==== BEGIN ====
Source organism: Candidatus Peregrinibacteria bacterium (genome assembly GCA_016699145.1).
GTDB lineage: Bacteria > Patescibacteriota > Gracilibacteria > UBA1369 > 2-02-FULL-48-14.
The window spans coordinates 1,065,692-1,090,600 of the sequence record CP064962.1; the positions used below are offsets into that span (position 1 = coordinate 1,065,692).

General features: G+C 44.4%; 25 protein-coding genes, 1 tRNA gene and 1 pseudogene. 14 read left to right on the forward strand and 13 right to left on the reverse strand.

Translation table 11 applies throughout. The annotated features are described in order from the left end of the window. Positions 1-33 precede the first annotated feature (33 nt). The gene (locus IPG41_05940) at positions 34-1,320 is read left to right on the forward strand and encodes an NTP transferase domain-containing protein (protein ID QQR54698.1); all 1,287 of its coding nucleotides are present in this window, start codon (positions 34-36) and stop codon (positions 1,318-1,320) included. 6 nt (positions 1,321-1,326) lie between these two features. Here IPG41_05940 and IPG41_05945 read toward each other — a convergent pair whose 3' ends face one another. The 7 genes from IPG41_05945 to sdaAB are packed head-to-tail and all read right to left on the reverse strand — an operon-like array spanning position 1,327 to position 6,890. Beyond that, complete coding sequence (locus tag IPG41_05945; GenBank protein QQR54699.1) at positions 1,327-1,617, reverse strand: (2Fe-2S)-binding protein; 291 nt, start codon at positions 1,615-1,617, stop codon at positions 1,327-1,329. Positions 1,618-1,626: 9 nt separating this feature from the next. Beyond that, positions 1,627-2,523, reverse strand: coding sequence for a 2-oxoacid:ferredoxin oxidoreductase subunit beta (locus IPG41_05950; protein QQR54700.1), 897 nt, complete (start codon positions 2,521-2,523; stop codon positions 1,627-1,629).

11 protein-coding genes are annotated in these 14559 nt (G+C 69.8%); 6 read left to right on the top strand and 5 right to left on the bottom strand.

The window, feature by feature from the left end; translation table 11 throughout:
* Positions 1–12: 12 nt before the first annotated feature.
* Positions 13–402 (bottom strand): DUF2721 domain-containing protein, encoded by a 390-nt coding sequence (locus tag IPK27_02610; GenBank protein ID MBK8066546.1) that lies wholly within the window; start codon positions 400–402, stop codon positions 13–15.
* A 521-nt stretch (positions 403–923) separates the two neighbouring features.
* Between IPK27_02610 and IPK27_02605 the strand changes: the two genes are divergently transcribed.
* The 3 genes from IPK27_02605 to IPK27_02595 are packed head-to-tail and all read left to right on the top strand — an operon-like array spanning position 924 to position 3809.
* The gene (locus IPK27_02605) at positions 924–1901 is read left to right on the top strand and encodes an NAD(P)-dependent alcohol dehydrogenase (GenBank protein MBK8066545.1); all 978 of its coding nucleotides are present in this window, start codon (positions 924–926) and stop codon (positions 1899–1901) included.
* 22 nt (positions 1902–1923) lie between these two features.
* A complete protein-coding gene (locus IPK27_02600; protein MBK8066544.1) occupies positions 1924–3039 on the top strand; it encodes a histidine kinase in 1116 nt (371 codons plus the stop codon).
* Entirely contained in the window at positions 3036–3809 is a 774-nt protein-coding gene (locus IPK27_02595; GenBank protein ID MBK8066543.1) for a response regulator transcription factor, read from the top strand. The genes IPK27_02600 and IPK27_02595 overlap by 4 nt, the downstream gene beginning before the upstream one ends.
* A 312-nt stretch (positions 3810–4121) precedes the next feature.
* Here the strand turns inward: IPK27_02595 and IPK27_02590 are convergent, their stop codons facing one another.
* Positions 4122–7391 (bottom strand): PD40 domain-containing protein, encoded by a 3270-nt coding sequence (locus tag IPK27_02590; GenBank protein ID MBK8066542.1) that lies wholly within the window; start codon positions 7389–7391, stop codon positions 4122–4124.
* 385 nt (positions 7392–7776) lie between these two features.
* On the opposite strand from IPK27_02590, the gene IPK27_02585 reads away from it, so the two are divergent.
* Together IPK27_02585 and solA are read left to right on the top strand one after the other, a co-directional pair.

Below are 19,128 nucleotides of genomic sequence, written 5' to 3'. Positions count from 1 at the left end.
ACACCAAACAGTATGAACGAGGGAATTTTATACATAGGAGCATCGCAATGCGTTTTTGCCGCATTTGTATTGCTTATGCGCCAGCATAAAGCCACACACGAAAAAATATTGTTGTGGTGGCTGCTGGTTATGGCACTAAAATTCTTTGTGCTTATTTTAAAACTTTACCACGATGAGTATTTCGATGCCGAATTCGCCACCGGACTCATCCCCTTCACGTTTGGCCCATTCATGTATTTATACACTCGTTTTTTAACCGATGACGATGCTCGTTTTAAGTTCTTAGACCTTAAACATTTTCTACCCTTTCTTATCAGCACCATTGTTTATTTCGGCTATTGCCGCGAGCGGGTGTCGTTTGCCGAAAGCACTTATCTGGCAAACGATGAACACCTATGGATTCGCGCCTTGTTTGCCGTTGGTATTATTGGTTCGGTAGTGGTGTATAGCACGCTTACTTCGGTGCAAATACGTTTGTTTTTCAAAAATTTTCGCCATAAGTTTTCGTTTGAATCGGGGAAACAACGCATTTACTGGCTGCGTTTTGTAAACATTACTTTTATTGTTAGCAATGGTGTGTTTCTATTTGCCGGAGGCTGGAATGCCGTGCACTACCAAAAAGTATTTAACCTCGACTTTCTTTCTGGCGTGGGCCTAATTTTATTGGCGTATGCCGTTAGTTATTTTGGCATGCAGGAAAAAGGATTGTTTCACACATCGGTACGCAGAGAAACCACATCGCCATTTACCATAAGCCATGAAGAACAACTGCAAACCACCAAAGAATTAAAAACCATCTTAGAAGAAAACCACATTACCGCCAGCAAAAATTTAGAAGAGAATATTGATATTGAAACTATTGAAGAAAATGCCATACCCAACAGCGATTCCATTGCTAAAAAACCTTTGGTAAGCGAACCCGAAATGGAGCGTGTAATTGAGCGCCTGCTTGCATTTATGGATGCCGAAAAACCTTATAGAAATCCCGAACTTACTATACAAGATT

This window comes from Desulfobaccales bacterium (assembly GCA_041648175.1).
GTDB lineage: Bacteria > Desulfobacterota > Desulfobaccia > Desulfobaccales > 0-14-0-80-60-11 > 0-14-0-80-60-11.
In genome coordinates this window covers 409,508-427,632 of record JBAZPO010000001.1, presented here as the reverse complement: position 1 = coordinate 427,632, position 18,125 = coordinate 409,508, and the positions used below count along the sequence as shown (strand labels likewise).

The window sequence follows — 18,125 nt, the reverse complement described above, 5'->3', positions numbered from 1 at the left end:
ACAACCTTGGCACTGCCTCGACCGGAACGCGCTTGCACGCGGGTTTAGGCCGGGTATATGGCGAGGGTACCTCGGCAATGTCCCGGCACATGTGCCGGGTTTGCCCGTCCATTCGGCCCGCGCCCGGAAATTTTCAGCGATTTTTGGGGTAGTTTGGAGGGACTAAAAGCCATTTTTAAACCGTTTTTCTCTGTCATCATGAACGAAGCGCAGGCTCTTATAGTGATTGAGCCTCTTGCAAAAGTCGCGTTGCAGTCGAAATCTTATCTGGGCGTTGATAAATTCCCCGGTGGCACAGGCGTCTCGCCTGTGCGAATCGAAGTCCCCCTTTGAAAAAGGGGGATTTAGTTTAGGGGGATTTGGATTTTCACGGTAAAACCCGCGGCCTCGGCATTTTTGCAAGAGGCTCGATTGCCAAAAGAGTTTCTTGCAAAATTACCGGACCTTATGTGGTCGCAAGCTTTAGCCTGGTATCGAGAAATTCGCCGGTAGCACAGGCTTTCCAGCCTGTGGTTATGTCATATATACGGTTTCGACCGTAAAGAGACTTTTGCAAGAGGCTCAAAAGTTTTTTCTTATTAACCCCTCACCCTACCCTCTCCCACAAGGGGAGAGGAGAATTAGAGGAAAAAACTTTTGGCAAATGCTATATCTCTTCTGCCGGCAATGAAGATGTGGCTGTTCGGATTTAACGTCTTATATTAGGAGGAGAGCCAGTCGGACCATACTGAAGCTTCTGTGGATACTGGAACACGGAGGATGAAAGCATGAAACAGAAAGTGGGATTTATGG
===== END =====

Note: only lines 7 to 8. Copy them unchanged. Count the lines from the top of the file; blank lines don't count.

The window, feature by feature from the left end; translation table 11 throughout:
* Positions 1–12: 12 nt before the first annotated feature.